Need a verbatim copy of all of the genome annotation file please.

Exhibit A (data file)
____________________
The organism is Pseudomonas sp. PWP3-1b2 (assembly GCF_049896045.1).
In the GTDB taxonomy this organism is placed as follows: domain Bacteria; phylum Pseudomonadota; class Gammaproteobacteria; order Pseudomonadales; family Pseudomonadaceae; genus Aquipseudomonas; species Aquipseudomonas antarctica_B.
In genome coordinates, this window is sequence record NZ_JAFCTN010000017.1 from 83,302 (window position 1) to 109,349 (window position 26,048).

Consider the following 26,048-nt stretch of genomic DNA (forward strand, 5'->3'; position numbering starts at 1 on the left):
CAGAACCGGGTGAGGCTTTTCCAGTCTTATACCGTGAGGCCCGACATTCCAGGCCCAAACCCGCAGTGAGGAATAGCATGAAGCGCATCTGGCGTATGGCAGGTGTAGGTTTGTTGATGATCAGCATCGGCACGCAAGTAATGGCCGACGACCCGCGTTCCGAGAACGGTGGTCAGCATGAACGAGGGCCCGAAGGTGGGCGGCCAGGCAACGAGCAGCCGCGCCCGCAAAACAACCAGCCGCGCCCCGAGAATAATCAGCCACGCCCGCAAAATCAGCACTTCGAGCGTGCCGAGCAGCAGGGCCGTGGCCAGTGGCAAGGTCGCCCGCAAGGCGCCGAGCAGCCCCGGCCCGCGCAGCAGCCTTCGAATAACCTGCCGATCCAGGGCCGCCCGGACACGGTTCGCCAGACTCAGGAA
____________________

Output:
The organism is Pseudomonas sp. PWP3-1b2 (assembly GCF_049896045.1).
In the GTDB taxonomy this organism is placed as follows: domain Bacteria; phylum Pseudomonadota; class Gammaproteobacteria; order Pseudomonadales; family Pseudomonadaceae; genus Aquipseudomonas; species Aquipseudomonas antarctica_B.
In genome coordinates, this window is sequence record NZ_JAFCTN010000017.1 from 83,302 (window position 1) to 109,349 (window position 26,048).

Consider the following 26,048-nt stretch of genomic DNA (forward strand, 5'->3'; position numbering starts at 1 on the left):
CAGAACCGGGTGAGGCTTTTCCAGTCTTATACCGTGAGGCCCGACATTCCAGGCCCAAACCCGCAGTGAGGAATAGCATGAAGCGCATCTGGCGTATGGCAGGTGTAGGTTTGTTGATGATCAGCATCGGCACGCAAGTAATGGCCGACGACCCGCGTTCCGAGAACGGTGGTCAGCATGAACGAGGGCCCGAAGGTGGGCGGCCAGGCAACGAGCAGCCGCGCCCGCAAAACAACCAGCCGCGCCCCGAGAATAATCAGCCACGCCCGCAAAATCAGCACTTCGAGCGTGCCGAGCAGCAGGGCCGTGGCCAGTGGCAAGGTCGCCCGCAAGGCGCCGAGCAGCCCCGGCCCGCGCAGCAGCCTTCGAATAACCTGCCGATCCAGGGCCGCCCGGACACGGTTCGCCAGACTCAGGAA